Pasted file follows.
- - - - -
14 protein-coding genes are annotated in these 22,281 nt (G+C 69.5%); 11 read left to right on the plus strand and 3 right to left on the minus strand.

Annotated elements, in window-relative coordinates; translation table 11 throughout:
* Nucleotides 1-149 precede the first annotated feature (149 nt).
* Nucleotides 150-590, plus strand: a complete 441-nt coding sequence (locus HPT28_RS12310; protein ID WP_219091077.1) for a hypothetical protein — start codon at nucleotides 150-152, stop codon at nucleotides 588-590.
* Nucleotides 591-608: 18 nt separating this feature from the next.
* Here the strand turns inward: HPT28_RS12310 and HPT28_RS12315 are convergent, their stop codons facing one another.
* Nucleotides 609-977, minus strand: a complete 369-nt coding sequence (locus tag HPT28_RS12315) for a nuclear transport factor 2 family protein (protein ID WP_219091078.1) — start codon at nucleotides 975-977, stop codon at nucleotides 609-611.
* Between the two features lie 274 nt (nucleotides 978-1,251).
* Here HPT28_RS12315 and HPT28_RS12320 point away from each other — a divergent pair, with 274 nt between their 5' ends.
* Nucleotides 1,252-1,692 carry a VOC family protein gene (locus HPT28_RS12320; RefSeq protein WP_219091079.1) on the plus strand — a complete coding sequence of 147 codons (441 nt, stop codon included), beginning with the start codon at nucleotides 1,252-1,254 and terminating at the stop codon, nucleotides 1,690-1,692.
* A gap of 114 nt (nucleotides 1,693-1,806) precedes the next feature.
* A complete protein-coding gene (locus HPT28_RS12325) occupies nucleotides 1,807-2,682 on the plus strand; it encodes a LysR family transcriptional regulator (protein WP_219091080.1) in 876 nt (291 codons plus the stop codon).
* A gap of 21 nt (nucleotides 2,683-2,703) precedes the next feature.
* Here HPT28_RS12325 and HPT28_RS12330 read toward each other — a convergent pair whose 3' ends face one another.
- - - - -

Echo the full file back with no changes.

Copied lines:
14 protein-coding genes are annotated in these 22,281 nt (G+C 69.5%); 11 read left to right on the plus strand and 3 right to left on the minus strand.

Annotated elements, in window-relative coordinates; translation table 11 throughout:
* Nucleotides 1-149 precede the first annotated feature (149 nt).
* Nucleotides 150-590, plus strand: a complete 441-nt coding sequence (locus HPT28_RS12310; protein ID WP_219091077.1) for a hypothetical protein — start codon at nucleotides 150-152, stop codon at nucleotides 588-590.
* Nucleotides 591-608: 18 nt separating this feature from the next.
* Here the strand turns inward: HPT28_RS12310 and HPT28_RS12315 are convergent, their stop codons facing one another.
* Nucleotides 609-977, minus strand: a complete 369-nt coding sequence (locus tag HPT28_RS12315) for a nuclear transport factor 2 family protein (protein ID WP_219091078.1) — start codon at nucleotides 975-977, stop codon at nucleotides 609-611.
* Between the two features lie 274 nt (nucleotides 978-1,251).
* Here HPT28_RS12315 and HPT28_RS12320 point away from each other — a divergent pair, with 274 nt between their 5' ends.
* Nucleotides 1,252-1,692 carry a VOC family protein gene (locus HPT28_RS12320; RefSeq protein WP_219091079.1) on the plus strand — a complete coding sequence of 147 codons (441 nt, stop codon included), beginning with the start codon at nucleotides 1,252-1,254 and terminating at the stop codon, nucleotides 1,690-1,692.
* A gap of 114 nt (nucleotides 1,693-1,806) precedes the next feature.
* A complete protein-coding gene (locus HPT28_RS12325) occupies nucleotides 1,807-2,682 on the plus strand; it encodes a LysR family transcriptional regulator (protein WP_219091080.1) in 876 nt (291 codons plus the stop codon).
* A gap of 21 nt (nucleotides 2,683-2,703) precedes the next feature.
* Here HPT28_RS12325 and HPT28_RS12330 read toward each other — a convergent pair whose 3' ends face one another.